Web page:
Voices from Tahrir Square, Cairo – “I am Egyptian … proud to be Egyptian.”
I have been monitoring Egypt protests since January 27, curating tweets and photos and even placing a special category called “Egypt Protest” here.
Finally tonight….Mubarak steps down. Cheers break out in Cairo’s Tahrir Square as the announcement is read on television that President Hosni Mubarak has decided to step down.
Now things get really interesting as the post-Mubarak struggle for power begins. Power to the People.
On CNN, Wolf Blitzer was interviewing an elated Wael Ghonim, the Google executive and demonstration leader whose arrest and captivity galvanized the uprising. Blitzer asked, “first Tunisia, now Egypt, what’s next?” Ghonim said “ask Facebook.”
The demonstrations that began on January 25 were fueled by social media, and Ghonim said “I want to meet Mark Zuckerberg one day and thank him, actually.”
Ghonim added, “this revolution started online. This revolution started on Facebook.” Ghonim said without social media–supporters sharing videos and messages on their Facebook walls–the revolution in Egypt could never have moved so fast. “I always said, if you want to liberate a society, just give them the internet.”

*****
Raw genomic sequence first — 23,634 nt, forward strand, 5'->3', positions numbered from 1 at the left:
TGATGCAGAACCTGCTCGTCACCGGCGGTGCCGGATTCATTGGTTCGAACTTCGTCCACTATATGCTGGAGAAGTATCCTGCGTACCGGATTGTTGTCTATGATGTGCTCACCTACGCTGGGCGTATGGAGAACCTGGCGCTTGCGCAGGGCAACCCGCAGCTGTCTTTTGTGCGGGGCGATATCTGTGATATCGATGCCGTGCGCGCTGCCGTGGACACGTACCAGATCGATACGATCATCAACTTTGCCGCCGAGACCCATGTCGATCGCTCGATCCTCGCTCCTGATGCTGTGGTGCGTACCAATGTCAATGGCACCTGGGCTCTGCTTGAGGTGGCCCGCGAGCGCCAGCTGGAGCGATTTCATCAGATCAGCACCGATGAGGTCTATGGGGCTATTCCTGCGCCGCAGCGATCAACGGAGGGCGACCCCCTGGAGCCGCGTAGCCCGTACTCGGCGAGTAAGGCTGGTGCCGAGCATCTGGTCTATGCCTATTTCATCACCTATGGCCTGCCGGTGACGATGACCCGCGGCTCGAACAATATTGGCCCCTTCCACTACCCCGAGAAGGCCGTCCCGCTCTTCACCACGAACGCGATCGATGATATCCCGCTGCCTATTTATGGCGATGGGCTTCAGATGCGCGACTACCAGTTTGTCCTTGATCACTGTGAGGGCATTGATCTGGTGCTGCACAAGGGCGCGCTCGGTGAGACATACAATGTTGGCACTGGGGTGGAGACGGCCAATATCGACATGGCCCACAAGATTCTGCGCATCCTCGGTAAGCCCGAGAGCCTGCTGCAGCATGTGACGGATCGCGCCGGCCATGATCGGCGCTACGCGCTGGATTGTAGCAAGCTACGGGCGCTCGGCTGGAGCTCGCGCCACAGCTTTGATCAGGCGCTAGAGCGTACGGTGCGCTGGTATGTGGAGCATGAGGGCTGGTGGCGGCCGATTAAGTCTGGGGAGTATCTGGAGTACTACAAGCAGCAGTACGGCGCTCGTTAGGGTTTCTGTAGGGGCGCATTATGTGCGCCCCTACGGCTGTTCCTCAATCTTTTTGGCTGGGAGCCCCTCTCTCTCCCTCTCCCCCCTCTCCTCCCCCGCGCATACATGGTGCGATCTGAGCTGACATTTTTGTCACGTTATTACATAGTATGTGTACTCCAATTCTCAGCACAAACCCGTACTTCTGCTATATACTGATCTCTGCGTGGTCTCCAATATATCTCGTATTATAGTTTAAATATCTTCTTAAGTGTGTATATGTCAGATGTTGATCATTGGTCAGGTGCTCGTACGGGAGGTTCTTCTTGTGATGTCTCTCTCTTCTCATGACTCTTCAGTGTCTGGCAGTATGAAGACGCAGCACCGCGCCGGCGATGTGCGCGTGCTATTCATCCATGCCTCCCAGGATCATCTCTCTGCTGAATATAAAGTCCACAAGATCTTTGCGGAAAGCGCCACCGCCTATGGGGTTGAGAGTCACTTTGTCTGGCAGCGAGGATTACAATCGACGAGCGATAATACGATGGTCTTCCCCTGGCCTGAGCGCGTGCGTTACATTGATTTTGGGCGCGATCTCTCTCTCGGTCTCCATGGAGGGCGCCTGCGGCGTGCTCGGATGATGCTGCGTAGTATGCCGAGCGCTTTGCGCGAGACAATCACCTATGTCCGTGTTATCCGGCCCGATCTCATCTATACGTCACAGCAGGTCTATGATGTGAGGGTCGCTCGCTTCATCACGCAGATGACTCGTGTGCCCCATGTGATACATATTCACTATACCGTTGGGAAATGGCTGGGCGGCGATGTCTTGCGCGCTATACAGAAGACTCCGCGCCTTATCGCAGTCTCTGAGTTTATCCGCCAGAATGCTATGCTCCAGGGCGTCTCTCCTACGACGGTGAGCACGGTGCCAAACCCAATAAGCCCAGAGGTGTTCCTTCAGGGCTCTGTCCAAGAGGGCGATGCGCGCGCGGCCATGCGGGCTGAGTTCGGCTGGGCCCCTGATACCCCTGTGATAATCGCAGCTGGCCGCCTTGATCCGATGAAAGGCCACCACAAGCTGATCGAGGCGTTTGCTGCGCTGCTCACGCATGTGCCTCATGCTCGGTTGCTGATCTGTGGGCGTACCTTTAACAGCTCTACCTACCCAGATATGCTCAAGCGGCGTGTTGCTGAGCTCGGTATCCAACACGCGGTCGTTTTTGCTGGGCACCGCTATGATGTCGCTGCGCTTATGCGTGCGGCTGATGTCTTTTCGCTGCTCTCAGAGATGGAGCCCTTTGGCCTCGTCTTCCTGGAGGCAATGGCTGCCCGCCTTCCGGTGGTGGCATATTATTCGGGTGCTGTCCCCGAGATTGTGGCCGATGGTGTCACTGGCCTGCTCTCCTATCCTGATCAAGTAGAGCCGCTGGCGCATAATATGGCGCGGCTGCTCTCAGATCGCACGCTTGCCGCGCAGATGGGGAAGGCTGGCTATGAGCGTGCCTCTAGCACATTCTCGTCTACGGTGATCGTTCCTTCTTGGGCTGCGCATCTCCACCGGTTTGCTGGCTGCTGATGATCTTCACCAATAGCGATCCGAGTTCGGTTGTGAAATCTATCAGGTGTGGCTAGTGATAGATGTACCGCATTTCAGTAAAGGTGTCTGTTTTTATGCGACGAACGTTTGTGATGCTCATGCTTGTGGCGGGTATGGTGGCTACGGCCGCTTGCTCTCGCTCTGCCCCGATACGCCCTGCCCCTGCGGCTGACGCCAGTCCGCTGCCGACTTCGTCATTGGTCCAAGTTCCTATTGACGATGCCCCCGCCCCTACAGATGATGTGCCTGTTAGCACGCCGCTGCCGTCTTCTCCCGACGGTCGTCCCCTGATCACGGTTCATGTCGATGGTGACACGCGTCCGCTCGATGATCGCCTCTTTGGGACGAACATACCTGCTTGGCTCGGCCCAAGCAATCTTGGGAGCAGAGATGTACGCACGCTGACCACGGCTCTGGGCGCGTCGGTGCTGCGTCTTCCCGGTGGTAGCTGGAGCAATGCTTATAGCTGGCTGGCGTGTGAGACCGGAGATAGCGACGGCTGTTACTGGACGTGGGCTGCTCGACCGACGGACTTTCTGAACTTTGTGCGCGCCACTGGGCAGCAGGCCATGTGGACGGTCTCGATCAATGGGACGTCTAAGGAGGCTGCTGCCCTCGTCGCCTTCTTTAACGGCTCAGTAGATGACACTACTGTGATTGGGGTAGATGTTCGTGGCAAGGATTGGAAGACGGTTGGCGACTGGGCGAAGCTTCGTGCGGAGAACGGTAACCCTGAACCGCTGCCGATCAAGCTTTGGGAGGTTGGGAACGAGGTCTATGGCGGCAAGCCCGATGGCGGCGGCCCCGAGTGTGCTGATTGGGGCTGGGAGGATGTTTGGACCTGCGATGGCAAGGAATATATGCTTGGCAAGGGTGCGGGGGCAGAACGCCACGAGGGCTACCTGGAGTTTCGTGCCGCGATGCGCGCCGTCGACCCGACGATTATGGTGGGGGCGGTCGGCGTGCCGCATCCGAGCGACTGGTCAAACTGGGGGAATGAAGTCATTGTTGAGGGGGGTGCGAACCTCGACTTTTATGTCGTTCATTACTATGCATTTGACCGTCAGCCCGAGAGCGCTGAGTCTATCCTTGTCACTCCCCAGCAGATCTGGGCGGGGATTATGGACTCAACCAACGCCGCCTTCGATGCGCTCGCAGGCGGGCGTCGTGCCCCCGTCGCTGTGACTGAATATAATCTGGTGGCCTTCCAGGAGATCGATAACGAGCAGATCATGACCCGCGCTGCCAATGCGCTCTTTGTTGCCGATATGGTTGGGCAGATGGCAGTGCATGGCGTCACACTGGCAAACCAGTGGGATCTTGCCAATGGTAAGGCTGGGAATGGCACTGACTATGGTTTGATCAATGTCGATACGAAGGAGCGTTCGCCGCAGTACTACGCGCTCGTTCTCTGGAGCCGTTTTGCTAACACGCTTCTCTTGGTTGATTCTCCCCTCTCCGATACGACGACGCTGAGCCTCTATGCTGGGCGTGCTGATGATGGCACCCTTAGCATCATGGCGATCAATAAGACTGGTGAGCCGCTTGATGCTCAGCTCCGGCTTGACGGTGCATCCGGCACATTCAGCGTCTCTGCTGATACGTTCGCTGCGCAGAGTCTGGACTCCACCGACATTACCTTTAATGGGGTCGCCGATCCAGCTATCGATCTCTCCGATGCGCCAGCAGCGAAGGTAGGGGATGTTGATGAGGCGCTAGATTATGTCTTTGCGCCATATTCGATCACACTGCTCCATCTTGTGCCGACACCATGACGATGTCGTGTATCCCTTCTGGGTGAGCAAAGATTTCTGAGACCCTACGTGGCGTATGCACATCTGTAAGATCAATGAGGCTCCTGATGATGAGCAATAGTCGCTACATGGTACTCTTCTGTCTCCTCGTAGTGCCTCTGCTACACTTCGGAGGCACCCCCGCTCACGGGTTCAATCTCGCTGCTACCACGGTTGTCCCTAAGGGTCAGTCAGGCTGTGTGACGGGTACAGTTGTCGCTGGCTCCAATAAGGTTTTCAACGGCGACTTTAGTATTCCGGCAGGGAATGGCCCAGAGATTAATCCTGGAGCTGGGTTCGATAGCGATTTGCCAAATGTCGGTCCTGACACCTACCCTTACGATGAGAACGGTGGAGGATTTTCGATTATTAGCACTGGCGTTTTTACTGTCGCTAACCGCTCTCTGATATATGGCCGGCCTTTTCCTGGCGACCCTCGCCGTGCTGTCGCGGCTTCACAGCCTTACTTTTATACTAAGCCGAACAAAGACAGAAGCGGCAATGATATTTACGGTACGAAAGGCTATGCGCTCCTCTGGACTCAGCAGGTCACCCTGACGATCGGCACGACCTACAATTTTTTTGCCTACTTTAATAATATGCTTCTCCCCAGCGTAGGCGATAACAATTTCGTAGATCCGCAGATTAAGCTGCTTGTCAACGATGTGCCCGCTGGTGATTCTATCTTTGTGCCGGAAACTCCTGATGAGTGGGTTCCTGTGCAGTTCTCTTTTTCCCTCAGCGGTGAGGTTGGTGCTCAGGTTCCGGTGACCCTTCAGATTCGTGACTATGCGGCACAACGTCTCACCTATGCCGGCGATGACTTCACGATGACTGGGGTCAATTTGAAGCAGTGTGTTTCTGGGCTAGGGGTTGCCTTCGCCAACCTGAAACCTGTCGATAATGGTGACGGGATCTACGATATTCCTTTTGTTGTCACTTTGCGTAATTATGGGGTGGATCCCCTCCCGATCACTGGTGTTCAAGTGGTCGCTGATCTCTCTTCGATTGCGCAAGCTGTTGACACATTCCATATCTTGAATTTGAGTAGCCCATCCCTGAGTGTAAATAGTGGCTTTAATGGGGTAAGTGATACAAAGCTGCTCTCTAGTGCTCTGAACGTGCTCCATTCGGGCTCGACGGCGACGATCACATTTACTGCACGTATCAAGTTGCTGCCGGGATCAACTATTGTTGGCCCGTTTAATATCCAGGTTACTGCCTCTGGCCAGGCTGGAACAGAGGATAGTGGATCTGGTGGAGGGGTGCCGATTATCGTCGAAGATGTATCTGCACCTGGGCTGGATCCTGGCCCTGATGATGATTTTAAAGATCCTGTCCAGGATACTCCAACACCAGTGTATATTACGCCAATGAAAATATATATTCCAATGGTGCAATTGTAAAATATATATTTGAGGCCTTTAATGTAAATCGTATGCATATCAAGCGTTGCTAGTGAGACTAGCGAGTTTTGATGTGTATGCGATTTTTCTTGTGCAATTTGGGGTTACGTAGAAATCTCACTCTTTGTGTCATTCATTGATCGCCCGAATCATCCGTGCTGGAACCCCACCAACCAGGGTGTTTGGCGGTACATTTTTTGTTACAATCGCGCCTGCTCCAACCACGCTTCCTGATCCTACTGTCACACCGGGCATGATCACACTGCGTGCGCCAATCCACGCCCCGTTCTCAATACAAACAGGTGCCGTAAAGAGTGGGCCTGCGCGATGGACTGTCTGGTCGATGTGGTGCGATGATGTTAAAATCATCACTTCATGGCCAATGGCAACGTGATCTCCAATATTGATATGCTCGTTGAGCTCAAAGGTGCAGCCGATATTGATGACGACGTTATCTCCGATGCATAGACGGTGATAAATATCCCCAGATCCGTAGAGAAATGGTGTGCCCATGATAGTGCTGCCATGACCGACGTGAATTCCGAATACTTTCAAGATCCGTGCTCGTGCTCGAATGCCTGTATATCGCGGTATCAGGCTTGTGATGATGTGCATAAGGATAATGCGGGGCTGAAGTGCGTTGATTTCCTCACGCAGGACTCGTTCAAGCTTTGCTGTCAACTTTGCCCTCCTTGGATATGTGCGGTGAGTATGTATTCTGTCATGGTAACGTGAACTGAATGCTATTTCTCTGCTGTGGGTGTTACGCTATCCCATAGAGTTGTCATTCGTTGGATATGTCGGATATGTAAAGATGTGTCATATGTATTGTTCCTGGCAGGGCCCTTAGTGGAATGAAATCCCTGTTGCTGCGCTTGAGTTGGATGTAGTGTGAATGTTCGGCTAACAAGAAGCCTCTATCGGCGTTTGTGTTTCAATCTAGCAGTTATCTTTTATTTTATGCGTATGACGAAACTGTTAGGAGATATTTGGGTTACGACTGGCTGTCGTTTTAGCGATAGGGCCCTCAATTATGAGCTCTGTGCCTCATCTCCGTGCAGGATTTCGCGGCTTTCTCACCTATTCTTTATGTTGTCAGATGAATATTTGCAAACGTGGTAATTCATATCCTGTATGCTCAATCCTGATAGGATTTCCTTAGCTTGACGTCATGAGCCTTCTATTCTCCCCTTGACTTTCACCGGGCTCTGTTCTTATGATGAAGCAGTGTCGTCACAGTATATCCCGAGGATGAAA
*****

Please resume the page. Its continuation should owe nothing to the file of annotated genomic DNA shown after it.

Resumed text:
Ghonim told Blitzer it was the empowering nature of the internet and social media that gave protesters the ability to overcome the Egyptian government’s ability to control the media, which he says worked effectively for decades. Ghonim says he will write a book about it all, called Revolution 2.0.
I am happy for you Egypt. The work towards regime change, and democracy is just beginning. It is so easy to get caught up in euphoria but note of caution may be in order: a military coup is not the same thing as democracy.
Just the same, congrats Egypt for 18 days of hard work !!!!
Photos and twitter reactions: